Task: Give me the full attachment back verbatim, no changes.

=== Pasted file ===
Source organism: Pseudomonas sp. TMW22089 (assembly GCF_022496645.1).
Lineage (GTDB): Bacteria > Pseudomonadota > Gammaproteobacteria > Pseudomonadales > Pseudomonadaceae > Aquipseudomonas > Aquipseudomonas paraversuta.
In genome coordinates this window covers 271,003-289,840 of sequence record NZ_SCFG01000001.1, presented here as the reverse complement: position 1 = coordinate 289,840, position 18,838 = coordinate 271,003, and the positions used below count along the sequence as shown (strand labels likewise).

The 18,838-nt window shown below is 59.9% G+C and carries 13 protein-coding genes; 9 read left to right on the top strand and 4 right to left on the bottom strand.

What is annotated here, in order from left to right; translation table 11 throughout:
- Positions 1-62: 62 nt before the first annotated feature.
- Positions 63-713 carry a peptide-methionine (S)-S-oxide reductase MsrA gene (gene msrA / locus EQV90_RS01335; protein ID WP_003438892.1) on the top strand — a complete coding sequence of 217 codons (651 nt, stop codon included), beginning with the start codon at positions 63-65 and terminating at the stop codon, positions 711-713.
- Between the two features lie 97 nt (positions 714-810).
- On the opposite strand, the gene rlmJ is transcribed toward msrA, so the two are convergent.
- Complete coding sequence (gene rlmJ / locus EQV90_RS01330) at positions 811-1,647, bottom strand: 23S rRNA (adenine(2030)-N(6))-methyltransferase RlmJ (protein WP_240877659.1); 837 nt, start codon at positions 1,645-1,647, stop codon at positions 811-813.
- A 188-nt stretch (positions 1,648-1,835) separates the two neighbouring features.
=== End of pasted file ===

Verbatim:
Source organism: Pseudomonas sp. TMW22089 (assembly GCF_022496645.1).
Lineage (GTDB): Bacteria > Pseudomonadota > Gammaproteobacteria > Pseudomonadales > Pseudomonadaceae > Aquipseudomonas > Aquipseudomonas paraversuta.
In genome coordinates this window covers 271,003-289,840 of sequence record NZ_SCFG01000001.1, presented here as the reverse complement: position 1 = coordinate 289,840, position 18,838 = coordinate 271,003, and the positions used below count along the sequence as shown (strand labels likewise).

The 18,838-nt window shown below is 59.9% G+C and carries 13 protein-coding genes; 9 read left to right on the top strand and 4 right to left on the bottom strand.

What is annotated here, in order from left to right; translation table 11 throughout:
- Positions 1-62: 62 nt before the first annotated feature.
- Positions 63-713 carry a peptide-methionine (S)-S-oxide reductase MsrA gene (gene msrA / locus EQV90_RS01335; protein ID WP_003438892.1) on the top strand — a complete coding sequence of 217 codons (651 nt, stop codon included), beginning with the start codon at positions 63-65 and terminating at the stop codon, positions 711-713.
- Between the two features lie 97 nt (positions 714-810).
- On the opposite strand, the gene rlmJ is transcribed toward msrA, so the two are convergent.
- Complete coding sequence (gene rlmJ / locus EQV90_RS01330) at positions 811-1,647, bottom strand: 23S rRNA (adenine(2030)-N(6))-methyltransferase RlmJ (protein WP_240877659.1); 837 nt, start codon at positions 1,645-1,647, stop codon at positions 811-813.
- A 188-nt stretch (positions 1,648-1,835) separates the two neighbouring features.